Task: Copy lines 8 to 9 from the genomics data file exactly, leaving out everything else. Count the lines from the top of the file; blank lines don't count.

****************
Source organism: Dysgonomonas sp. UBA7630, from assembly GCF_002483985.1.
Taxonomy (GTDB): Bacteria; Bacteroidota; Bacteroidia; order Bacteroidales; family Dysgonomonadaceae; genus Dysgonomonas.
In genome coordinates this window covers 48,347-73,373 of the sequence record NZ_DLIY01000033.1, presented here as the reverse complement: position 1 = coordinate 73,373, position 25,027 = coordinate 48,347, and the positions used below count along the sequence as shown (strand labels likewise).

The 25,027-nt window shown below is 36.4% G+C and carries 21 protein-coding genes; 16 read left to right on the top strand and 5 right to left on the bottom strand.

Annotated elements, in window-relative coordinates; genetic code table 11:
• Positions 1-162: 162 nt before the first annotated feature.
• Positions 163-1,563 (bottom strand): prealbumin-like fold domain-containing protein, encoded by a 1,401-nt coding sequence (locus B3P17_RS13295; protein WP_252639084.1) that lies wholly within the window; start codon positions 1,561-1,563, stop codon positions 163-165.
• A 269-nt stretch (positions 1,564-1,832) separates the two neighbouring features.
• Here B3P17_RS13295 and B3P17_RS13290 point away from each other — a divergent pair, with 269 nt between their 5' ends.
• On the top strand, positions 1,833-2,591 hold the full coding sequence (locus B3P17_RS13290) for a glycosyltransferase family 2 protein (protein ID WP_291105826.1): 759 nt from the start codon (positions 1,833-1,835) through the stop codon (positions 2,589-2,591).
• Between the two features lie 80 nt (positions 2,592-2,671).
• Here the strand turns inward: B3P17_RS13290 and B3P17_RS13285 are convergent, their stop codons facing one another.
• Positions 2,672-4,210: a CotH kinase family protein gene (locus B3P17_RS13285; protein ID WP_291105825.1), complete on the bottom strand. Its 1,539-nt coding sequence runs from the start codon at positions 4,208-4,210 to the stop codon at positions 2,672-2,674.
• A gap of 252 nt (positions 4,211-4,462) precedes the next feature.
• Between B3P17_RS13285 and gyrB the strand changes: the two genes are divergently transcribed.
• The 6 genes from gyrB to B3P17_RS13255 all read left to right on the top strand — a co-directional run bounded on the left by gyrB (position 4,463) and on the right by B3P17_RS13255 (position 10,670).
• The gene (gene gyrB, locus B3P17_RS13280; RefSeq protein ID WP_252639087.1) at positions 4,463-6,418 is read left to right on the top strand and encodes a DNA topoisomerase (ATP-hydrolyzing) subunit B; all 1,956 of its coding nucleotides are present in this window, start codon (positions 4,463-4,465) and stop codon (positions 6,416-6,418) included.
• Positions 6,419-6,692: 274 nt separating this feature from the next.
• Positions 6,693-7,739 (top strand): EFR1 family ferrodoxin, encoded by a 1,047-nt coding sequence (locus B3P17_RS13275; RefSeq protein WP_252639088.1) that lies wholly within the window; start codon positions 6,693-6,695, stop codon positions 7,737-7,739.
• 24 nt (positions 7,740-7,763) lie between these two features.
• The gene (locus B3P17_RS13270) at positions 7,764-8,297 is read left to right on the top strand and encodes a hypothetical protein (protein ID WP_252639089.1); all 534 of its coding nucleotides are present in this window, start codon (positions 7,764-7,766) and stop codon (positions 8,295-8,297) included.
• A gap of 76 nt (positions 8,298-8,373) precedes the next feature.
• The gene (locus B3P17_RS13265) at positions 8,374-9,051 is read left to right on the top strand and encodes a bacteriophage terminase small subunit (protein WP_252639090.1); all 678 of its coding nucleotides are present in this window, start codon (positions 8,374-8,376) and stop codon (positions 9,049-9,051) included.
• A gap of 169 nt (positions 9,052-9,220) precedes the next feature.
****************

• A 269-nt stretch (positions 1,564-1,832) separates the two neighbouring features.
• Here B3P17_RS13295 and B3P17_RS13290 point away from each other — a divergent pair, with 269 nt between their 5' ends.